Behind Baby Joe: Beaufort 5 month old to undergo 3rd heart surgery
“Baby Joey” continues beating the odds as he returned from an emergency heart surgery in stable condition Tuesday afternoon.
“He made it through again,” LaKesha Williams, Joey’s mom, said shortly after he returned from surgery. “He is fighting. He is a fighter.”
The heart surgery for Joe L. Williams III, known as Joey, is the fourth he has undergone since he was born in March with hypoplastic left heart syndrome; the left side of his heart did not develop while he was in the womb.
The six-hour surgery was needed to find and correct leakage coming from an artery following his most recent surgery Aug. 25, LaKesha said.
She said surgeons found a leak where the heart and lung connected. She said surgeons were confident they fixed the issue.
“Our God is an awesome God,” she said. “Thank you to all the people who were praying for us.”
As of 4 p.m. Monday, Joey remained sedated but responsive, she said.
“Daddy is singing to him and holding his hand,” she said. “He knows we are here.”
Baby Joey previously fought through life-threatening complications from a surgery that happened weeks after his birth. A collapsed lung and kidney failure left the infant on life support at that time.
It has been through prayers and support from the community that the family has been able to remain strong, LaKesha said.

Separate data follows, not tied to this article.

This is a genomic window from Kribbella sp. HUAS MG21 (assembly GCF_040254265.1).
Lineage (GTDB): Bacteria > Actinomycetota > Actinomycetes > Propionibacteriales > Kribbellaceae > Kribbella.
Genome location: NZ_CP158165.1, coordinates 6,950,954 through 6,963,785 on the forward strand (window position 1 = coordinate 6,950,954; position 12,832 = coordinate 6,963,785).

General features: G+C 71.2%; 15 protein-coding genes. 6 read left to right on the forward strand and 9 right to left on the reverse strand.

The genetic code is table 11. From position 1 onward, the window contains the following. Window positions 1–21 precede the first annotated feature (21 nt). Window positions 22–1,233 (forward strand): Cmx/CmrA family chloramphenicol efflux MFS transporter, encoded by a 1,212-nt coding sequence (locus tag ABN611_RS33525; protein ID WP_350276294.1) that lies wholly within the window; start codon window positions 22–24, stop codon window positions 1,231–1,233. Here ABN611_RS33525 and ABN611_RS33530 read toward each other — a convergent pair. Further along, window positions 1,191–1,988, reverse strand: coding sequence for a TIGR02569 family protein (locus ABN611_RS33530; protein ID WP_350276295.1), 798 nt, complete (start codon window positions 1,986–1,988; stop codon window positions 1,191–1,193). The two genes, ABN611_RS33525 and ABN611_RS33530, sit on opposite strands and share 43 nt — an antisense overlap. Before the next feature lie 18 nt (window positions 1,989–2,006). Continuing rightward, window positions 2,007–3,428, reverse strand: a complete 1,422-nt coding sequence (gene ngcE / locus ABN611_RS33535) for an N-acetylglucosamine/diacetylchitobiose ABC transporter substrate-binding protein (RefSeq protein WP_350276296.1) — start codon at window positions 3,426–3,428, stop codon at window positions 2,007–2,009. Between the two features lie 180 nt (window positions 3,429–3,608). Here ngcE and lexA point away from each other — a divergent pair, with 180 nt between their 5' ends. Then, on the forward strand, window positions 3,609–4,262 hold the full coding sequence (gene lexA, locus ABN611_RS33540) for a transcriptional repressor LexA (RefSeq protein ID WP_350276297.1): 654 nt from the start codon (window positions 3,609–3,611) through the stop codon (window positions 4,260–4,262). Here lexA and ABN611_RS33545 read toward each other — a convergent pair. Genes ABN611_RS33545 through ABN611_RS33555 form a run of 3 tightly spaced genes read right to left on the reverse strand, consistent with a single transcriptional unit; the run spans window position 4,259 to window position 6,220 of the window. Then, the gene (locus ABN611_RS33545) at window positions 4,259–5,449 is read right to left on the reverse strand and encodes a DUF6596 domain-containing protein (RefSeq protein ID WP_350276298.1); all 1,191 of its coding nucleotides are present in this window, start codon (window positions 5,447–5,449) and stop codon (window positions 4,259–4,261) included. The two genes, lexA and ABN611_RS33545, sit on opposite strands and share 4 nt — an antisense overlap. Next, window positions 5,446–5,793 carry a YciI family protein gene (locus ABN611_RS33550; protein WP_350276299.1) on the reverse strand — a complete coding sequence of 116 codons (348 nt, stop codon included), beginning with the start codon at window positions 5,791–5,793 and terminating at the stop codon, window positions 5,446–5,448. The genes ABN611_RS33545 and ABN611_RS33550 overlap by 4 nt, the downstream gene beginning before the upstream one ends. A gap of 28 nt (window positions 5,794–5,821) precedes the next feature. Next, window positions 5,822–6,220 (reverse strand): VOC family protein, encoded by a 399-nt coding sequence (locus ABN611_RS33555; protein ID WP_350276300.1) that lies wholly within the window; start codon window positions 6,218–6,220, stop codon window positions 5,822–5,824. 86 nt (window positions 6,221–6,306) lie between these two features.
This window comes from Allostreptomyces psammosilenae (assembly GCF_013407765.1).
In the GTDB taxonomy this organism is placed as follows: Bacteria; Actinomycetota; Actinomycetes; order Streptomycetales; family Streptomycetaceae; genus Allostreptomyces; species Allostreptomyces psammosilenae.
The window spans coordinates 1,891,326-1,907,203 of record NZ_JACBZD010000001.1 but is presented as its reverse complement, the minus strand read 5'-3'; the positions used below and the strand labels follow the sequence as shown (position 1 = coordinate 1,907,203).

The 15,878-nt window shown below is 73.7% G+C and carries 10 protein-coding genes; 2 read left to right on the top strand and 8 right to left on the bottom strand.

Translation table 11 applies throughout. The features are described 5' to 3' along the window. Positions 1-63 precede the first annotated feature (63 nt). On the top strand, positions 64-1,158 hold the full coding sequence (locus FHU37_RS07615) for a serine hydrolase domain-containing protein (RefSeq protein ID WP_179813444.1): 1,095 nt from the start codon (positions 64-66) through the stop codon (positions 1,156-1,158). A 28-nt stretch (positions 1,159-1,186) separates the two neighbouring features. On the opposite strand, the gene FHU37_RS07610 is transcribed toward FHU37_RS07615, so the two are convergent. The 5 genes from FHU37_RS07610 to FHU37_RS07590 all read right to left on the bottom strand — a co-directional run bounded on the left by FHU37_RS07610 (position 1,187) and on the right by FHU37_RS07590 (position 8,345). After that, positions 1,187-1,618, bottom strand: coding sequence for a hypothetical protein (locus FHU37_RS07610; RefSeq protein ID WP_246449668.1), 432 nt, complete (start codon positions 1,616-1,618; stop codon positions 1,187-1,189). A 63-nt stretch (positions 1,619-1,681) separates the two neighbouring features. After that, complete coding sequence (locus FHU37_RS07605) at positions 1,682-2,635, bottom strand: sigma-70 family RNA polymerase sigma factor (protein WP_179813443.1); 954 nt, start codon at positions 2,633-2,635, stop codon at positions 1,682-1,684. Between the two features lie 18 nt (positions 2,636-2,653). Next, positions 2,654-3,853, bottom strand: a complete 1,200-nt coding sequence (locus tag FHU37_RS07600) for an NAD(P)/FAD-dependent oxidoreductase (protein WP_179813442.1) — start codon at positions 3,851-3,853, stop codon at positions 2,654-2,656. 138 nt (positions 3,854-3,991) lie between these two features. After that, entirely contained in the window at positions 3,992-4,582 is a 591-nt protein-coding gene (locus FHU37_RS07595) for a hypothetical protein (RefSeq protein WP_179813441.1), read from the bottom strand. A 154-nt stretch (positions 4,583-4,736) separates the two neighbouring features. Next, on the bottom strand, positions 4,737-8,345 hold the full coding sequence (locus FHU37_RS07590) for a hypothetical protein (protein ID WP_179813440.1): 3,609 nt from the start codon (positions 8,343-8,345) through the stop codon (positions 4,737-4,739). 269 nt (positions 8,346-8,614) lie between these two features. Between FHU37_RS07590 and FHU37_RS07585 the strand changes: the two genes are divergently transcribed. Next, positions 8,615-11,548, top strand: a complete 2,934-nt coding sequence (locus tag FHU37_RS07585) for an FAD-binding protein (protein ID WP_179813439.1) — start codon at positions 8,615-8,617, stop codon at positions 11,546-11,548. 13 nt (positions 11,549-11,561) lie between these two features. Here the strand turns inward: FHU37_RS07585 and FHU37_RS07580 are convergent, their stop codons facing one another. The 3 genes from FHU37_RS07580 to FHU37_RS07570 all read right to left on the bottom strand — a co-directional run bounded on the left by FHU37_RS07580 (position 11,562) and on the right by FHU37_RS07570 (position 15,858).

LaKesha left her job as a hair stylist soon after Joey’s birth to take care of him. Joey’s father, Joe, continues to work as a pastor at Jackson Branch Missionary Baptist Church in Brunson. He also works part time as a security guard.
Together the couple has five children.
The public can help support the family by visiting their gofundme.com page at www.gofundme.com/qxeybbjp
Tony Ciuffo, spokesperson for Medical University of South Carolina Children’s Hospital, said he was unable to provide an update on Joey’s condition Tuesday because he was out of the office.
LaKesha said not being able to hold Joey is one of the hardest parts of recovery.
“They have to keep him stable and not moving too much so that his body can go through the healing process,” she said. “But we are here by his side. We can still kiss him.”